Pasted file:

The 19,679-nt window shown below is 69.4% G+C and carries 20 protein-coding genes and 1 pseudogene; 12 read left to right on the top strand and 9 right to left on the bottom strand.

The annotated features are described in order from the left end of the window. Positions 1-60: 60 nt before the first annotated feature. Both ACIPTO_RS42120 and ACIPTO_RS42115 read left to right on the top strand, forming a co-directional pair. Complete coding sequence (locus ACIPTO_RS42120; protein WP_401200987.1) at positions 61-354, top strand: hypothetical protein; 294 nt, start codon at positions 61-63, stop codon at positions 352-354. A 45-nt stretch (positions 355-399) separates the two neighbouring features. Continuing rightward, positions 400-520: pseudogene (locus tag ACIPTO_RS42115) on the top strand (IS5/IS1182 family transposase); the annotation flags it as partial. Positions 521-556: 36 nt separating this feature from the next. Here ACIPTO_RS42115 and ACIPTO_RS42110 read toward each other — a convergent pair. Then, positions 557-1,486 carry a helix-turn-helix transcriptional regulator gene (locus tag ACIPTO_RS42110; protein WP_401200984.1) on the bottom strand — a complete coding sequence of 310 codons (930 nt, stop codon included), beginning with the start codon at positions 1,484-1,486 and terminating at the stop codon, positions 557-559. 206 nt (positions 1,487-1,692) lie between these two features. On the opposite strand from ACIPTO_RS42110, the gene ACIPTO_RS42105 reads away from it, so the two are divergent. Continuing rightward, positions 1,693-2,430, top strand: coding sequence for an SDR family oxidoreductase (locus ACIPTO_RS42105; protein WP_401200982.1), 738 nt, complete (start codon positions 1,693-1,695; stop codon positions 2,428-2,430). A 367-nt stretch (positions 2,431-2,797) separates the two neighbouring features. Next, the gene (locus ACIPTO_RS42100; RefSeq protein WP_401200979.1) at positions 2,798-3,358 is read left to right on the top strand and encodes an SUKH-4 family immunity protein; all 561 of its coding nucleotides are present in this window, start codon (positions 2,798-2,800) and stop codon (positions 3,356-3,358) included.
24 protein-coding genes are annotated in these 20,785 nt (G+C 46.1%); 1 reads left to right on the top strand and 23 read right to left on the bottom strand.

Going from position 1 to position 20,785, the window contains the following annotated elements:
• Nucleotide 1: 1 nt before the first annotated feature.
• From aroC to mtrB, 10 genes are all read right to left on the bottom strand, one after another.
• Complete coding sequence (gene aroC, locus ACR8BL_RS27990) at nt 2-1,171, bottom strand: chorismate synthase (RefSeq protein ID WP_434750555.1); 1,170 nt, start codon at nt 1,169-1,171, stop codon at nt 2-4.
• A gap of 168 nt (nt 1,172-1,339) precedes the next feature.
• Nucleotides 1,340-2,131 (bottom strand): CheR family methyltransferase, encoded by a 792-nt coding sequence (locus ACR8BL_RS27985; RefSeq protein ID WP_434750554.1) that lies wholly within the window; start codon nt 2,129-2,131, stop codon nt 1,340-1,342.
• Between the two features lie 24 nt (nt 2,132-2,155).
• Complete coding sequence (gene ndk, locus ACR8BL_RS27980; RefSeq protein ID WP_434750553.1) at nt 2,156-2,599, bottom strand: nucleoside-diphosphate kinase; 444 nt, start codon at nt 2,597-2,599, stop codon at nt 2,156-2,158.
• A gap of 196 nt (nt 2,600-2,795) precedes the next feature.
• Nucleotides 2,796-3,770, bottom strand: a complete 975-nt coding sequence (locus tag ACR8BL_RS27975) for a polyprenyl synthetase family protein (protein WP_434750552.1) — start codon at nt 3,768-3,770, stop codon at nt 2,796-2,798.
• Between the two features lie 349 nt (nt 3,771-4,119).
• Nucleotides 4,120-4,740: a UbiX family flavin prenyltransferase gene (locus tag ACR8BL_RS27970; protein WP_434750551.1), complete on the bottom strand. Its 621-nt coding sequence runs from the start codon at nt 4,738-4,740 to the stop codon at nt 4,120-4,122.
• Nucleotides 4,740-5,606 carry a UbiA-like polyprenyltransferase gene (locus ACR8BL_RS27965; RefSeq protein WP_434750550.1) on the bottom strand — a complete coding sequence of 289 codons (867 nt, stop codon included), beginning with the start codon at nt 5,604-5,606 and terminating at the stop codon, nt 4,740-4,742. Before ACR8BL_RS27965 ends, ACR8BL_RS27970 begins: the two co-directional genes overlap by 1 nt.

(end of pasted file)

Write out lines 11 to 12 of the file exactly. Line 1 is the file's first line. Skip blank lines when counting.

• Complete coding sequence (gene ndk, locus ACR8BL_RS27980; RefSeq protein ID WP_434750553.1) at nt 2,156-2,599, bottom strand: nucleoside-diphosphate kinase; 444 nt, start codon at nt 2,597-2,599, stop codon at nt 2,156-2,158.
• A gap of 196 nt (nt 2,600-2,795) precedes the next feature.